Saturday, August 31, 2013

Sid spells the name wrong!


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Friday, August 30, 2013

countdown to Zoltan day

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Thursday, August 29, 2013

How low is low?

Economists have been debating what 'full employment' means for a long time.  The only answer is that there is not a clear answer either quantitatively, or possibly even conceptually.

So I note my friend Mark's comment in one of the stories on the latest labor force data. PG: Pittsburgh Area unemployment rate declined slightly in July.  He is quoted in part: "With a healthy unemployment rate for the region being in the range of 4.5 percent." I am certain he said a lot more in context to explain that, but the blurb that made it to ink is worth thinking about.  What is a low unemployment rate for Pittsburgh.  Is 4.5% some standard?   Below is a histogram of the monthly unemployment rate for Pittsburgh every month since January 1970.  The regional unemployment rate has been below 4.5% for all of 33 out of 532 months over that period.  So 6.7% of the time.  Just saying.....  if that is the standard, when we reach it we will be in rarified times for Pittsburgh.  


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Wednesday, August 28, 2013

WWJJD

Two memes out there just have to be connected.

First there is a palpable buzz over this story via Streetsblog: Did Progressive Parking Policies Propel Pittsburgh Past Detroit?

Makes you feel good. A big pat on the back for Pittsburgh. It was not all just luck that we did not wind up as Detroit of late. Deliberate planning to increase density and we didn't pave everything over for surface parking lots which wound up decimating Detroit's downtown. It is true that parking was a key element of Pittsburgh's postwar redevelopment efforts.  It all goes back to the beginning of the Pittsburgh Parking Authority, which was a deliberate part of Pittsburgh's renaisance.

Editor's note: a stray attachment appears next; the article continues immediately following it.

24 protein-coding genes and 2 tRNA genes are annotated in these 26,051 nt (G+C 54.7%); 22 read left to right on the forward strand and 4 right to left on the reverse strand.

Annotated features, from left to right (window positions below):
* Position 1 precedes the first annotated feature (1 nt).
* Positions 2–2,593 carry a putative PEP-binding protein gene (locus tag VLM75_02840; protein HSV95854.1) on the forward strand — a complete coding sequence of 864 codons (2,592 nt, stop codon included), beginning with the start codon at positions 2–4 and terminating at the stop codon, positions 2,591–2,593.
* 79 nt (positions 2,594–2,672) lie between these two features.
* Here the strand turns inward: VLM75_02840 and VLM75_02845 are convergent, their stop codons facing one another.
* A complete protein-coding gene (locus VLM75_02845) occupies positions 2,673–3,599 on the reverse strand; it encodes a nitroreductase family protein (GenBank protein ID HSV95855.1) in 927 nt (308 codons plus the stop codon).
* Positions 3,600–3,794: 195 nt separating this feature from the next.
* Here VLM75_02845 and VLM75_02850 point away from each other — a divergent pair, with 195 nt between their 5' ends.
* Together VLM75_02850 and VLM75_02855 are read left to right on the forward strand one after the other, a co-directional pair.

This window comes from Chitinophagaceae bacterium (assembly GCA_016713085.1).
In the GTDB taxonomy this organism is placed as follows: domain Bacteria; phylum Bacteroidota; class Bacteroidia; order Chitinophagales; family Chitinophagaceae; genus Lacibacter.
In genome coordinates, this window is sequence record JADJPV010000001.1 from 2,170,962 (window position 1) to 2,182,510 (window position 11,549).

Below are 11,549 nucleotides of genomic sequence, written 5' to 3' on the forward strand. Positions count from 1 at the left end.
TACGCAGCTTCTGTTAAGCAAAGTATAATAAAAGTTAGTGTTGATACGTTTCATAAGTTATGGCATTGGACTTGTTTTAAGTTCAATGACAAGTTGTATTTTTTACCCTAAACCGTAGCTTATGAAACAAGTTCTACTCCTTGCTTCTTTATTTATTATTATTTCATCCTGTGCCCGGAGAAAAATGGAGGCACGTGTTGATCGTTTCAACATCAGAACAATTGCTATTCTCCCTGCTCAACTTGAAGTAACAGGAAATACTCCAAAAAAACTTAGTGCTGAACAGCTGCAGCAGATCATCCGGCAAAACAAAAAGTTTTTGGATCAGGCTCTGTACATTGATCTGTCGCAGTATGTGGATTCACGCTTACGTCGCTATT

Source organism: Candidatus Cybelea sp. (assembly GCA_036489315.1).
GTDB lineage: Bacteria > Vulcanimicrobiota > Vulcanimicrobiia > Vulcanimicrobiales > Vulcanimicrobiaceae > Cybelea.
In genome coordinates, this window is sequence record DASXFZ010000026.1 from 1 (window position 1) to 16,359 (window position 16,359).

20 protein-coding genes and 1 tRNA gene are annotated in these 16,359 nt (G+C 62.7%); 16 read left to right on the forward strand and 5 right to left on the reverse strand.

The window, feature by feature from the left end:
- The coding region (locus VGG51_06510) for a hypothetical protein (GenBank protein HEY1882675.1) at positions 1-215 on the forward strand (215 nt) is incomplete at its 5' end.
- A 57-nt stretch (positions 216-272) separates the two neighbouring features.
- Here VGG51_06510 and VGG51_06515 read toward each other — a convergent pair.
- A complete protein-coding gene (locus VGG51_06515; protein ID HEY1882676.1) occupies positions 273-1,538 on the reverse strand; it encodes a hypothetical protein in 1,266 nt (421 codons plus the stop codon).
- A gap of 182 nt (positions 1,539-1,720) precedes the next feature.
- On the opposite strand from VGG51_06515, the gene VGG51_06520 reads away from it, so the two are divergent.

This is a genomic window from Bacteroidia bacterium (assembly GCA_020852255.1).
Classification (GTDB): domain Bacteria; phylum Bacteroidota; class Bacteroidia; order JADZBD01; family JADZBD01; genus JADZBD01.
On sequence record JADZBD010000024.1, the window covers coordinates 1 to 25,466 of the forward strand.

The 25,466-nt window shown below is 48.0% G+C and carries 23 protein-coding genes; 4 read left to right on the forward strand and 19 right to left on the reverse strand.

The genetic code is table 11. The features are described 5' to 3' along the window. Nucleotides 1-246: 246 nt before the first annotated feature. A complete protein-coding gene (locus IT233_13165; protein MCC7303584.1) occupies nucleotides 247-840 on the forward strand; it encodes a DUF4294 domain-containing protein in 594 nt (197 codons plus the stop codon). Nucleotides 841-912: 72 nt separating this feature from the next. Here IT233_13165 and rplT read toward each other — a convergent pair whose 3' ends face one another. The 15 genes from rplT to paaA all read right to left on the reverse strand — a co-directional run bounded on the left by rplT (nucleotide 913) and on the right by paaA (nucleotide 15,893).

Now juxtapose with the story yesterday: Commission seeks input on new street grid in Lower Hill District
In summary, we are soon about to spend a lot of public and private money to try and undo what was once touted as one of the gems of the Pittsburgh's renaissance.  A project that had some very dire consequences for a lot of families

Think about the two stories together.  If building vertically for parking was part of Pittsburgh's secret sauce, then why did we not follow that same pattern just yards beyond the edge of the 'Golden Triangle'?  Like say in the adjacent Lower Hill District. Personally I'd argue it was part of the same Downtown 'neighborhood' at the time. The bulk of the estimated 8,000 folks forced to move out of their homes (imagine trying to do that to a neighborhood today) were not displaced by the Civic Arena, but by the flat surface parking around the arena.  Maybe some would still have needed to be moved, but some vertical lots could have saved a lot of the neighborhood. Of course, there was no thought given to the integration of the arena into the Hill District as a neighborhood.  For a half century it looked mostly like an aspiring space port or space antenna aimed incorrectly.

The result is not that different from what Streetsblog is arguing happened in Detroit.  Big flat surface parking decimated whole neighborhoods of Detroit.  Where we did the same thing here, you get much the same result.  Not just for the homes that were demolished, but the contagion of living next to such big lots stretched well into the remaining sections of the Hill District.

But.....the history is clear, or at least the history as written.  The development of the Civic Arena was said to be about clearing the 'blight' out of the Lower Hill District. The very goal was getting rid of the housing.  I am partial to the argument that looking back in time, the failure is much clearer than it must have been at the time. Still you have to wonder why nobody thought about denser parking development in conjunction with the Civic Arena site.  Maybe we were 'progressive' in developing Downtown parking decades ago, but horizontal thinking where people actually lived should limit the kudos we get now looking back. Can't play pick and choose with history.